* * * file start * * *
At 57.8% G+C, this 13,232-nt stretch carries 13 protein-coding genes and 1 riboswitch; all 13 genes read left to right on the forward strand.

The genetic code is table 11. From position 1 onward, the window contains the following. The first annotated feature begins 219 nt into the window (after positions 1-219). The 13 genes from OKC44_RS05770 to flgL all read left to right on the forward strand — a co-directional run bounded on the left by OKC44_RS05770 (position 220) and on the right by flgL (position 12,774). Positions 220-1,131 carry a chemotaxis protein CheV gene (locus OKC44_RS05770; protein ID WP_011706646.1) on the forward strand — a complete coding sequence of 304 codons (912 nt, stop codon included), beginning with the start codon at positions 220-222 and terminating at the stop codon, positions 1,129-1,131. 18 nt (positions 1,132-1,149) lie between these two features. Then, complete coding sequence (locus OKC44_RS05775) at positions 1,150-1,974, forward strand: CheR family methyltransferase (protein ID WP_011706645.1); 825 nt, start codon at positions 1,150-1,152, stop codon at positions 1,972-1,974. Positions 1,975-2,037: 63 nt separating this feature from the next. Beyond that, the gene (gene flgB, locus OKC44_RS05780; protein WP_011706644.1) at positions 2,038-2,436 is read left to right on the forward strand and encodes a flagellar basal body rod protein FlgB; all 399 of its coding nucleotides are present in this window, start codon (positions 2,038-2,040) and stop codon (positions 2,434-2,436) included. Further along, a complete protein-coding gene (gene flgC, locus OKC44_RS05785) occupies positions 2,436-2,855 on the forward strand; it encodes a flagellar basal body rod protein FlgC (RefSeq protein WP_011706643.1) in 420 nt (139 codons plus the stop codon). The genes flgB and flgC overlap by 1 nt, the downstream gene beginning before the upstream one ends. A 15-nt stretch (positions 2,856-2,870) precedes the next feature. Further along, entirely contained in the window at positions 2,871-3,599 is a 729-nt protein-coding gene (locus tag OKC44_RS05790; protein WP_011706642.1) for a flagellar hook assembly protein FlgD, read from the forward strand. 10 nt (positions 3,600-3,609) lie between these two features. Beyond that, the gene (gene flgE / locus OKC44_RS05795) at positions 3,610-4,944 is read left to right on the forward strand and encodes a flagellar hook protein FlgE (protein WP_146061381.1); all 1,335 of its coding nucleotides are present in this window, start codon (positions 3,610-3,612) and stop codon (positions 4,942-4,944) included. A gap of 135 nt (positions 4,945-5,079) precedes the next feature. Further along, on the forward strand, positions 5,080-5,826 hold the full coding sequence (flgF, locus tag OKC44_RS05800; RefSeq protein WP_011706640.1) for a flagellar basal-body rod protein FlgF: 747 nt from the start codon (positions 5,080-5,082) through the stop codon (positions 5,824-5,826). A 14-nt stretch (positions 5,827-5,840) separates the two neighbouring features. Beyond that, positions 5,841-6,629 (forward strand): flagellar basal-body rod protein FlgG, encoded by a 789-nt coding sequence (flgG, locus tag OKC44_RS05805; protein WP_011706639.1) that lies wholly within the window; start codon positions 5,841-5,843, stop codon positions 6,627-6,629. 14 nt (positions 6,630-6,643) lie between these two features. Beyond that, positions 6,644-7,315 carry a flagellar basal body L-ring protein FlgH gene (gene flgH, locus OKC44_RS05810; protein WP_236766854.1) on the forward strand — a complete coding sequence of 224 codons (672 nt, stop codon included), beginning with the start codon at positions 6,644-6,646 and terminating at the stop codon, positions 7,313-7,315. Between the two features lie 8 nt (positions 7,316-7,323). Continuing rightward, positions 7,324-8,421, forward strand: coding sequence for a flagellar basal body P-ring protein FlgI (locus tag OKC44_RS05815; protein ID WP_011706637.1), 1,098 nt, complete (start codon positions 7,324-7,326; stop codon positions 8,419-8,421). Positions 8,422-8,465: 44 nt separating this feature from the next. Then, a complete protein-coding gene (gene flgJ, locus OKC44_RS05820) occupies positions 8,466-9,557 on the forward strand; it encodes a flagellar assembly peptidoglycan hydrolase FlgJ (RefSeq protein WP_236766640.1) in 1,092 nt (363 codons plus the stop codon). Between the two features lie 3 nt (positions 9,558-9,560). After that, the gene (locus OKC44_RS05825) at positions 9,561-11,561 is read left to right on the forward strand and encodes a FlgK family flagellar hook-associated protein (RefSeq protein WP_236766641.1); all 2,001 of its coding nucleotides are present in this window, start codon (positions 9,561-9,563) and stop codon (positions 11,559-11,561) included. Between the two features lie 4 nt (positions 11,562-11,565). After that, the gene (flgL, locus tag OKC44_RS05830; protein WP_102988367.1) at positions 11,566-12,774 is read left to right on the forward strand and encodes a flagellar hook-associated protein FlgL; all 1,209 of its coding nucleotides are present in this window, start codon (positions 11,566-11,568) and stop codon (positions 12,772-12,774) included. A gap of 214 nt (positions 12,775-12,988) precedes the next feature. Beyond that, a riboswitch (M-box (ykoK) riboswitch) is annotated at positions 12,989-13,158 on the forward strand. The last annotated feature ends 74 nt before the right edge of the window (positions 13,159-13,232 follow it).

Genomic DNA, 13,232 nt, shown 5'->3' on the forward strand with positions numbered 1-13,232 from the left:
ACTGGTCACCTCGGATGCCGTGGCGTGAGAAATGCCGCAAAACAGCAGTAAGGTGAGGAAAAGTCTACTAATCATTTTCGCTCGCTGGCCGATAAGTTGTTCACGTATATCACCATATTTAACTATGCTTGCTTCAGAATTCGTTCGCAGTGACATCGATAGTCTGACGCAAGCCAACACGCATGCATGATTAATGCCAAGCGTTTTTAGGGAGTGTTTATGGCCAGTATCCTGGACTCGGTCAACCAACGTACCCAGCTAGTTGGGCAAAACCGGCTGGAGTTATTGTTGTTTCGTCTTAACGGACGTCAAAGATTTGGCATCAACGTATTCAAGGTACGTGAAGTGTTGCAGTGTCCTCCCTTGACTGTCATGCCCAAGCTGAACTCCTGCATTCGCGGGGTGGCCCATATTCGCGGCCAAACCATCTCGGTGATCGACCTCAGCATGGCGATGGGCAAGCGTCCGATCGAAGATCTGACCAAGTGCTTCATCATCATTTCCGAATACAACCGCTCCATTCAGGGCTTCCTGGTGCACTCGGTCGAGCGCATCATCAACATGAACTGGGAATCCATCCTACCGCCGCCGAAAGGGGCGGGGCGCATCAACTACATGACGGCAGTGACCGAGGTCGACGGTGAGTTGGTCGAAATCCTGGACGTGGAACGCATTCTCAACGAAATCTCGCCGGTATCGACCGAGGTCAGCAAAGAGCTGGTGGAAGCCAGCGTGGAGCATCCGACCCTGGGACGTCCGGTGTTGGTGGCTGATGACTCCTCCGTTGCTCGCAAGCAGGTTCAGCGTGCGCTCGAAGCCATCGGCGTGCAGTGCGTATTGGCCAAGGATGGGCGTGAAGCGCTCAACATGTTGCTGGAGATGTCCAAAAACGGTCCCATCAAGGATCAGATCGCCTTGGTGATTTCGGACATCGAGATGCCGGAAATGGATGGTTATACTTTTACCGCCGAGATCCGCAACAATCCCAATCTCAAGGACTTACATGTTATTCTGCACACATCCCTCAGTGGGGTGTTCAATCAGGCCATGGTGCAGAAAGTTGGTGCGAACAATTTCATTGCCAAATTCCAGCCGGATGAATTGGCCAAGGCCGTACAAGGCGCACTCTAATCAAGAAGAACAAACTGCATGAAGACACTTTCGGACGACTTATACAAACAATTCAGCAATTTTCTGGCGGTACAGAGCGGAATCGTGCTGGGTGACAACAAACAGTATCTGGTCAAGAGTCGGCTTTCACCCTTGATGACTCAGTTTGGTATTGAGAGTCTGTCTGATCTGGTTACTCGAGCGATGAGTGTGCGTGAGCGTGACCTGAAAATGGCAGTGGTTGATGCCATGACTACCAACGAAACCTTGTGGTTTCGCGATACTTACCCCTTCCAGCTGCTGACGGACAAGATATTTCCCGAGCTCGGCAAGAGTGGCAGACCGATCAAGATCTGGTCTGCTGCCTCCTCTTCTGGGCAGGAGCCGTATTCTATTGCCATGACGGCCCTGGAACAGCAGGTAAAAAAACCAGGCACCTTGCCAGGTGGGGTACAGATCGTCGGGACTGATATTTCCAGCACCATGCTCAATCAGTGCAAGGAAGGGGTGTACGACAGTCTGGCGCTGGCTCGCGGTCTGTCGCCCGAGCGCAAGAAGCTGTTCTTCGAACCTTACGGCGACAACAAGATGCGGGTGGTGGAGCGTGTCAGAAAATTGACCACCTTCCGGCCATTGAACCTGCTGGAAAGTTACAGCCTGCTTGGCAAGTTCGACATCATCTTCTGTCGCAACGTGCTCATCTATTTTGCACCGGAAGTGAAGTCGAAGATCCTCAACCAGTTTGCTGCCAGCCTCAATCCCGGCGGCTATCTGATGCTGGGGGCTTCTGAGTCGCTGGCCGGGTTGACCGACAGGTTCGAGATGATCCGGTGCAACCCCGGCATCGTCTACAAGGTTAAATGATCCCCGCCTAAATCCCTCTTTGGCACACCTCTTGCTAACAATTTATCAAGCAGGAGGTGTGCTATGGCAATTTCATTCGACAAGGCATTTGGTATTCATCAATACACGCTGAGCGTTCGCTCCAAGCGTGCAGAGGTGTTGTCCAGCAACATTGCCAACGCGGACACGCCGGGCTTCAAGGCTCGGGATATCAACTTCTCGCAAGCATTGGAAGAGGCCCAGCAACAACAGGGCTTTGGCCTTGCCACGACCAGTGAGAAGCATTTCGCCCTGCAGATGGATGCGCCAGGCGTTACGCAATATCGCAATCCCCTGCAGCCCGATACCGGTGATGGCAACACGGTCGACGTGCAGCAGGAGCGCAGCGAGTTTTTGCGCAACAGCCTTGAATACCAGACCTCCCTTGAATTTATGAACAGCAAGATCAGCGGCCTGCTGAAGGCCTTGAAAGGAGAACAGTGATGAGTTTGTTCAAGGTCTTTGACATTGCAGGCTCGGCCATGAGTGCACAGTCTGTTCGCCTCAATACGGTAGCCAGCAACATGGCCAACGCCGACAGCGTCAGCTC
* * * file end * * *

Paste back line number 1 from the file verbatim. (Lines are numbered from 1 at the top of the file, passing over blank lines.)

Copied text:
At 57.8% G+C, this 13,232-nt stretch carries 13 protein-coding genes and 1 riboswitch; all 13 genes read left to right on the forward strand.